Editors' pick: Originally published Oct. 10.
The often unspoken fearful question harbored by seniors is this: am I leaving Social Security benefit money on the table?
That is a valid worry, for three big reasons.
First: Social Security, for many elderly, is what they live on. The Social Security Administration says that 48% of married couples and 71% of singles receive more than half their income from Social Security. 43% of singles and 21% of couples receive more than 90% of their income from Social Security.
Second: the Social Security Act is immensely complicated. Its first version - the 1935 law - ran 29 pages. The current law is around 2,600.
Third: Although recent laws have closed many Social Security loopholes, the fact remains that there are tactics and gambits - sometimes esoteric - that will raise a person's lifetime take from the system, and there also are mistakes that are just about guaranteed to lower the take.
Read that again: experts insist that Social Security decisions you may, or don't make, may raise or lower your payout from the system by six figures. That's $100,000 or more in lifetime benefits that are claimed, or lost.
Can't you just ask Social Security what to do? Financial adviser Charles Scott, founder of Pelleton Capital Management, said, "Don't expect the kind folks at the Social Security office to help you come up with the best strategy for you. That's neither their job nor are they really allowed to offer any of that kind of advice. If you're not talking with someone who has spent a lot of time studying the many, many options for people, you're likely to choose what could turn out to be not the best choice for you."
He's right -- especially if yours are complicated questions.
The biggest mistake: claiming Social Security too early. That dramatically reduces benefits, forever. Assume a hypothetical payout of $1,000 per month at full retirement age (66 nowadays). Claim Social Security at the earliest age - 62 - and the payout drops to $750. Delay until 70 (and there's no reason to wait beyond that), and the check climbs to $1,320. That's why just about all experts preach delaying.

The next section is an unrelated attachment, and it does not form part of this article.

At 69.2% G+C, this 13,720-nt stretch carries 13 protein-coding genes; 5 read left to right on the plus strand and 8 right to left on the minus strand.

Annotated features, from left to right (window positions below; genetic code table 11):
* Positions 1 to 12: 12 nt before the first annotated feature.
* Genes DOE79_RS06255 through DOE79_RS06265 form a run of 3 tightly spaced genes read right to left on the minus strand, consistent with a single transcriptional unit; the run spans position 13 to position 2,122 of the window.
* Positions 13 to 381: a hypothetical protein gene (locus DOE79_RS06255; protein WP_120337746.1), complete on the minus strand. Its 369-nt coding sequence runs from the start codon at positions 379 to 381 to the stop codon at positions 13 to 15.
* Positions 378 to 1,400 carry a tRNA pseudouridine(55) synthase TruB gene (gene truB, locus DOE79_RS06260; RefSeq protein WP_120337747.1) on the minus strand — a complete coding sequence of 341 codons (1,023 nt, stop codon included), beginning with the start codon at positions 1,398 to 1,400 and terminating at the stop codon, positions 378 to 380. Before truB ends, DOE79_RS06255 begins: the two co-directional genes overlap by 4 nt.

A lot of us aren't listening. In 2013, according to the Social Security Administration, 48% of women claimed benefits at 62. 42% of men did likewise. However, if you honestly need the dough, claim it and don't think twice. If your personal medical history - or family history - makes you skeptical you will live long enough to break even with a delay to 70 (probably you need to live until 80+ to break even), also forget this advice.
But if your health is good, and your finances are decent, the longer you can wait before claiming Social Security, the bigger the check.
You'd like to delay but your pocketbook is lean? Ash Ahluwalia, president of National Social Security Partners, suggested "drawing down on your IRA or 401(k) early to delay the start of your Social Security payments can boost your lifetime income." That's sound advice on multiple levels. Every month you delay claiming Social Security increases your benefit and, sweeter still, those tax advantaged drawdowns increase the amount of your income and, therefore, the size of your Social Security check. That makes this a doubly smart move.
There are other areas to ponder. Survivor benefits are a big - and often misunderstood - Social Security benefit, said Wei-Yin Hu, a Social Security expert with investment advisor Financial Engines. An important wrinkle: if a spouse takes Social Security early, getting a reduced benefit, that lower amount will impact the size of the survivor benefit a widow or widower can claim.
Conversely, said Hu, "If the primary earner delays taking a benefit, the survivor's benefit also increases." Survivor benefits can add up to big money for recipients -- but this is a complicated area misunderstood by many claimants, said multiple sources.
Note: where the stakes are highest is when one spouse has much higher income than the survivor.
Drawing an ex-spouse's benefits still remain an attractive option. Congress has closed many loopholes in recent years but this one remains. And taking this money has no impact on the ex's Social Security, nor will he or she ever know about it unless you tell them. Said Ahluwalia: "As long as you are divorced but were married for at least 10 years, divorced for at least two years, and you and your ex are at least age 62, you may be eligible to claim benefits based on your ex-spouse's benefit amount, as long as you are not remarried."
Particularly smart is claiming ex-spouse benefits at, say, 62 and then at 70, claiming one's own, optimal benefits - payments that would have been much lower if claimed at 62. Age restrictions apply to who can take this and who can't but for those who are eligible it is a very shrewd move.
More advice: where you live will impact Social Security and that's especially so in the 13 states that tax the benefit: "Colorado, Connecticut, Kansas, Minnesota, Missouri, Montana, Nebraska, New Mexico, North Dakota, Rhode Island, Utah, Vermont and West Virginia."
Bottomline: Social Security optimization is every bit as complex as you fear it is. If in doubt, seek out help.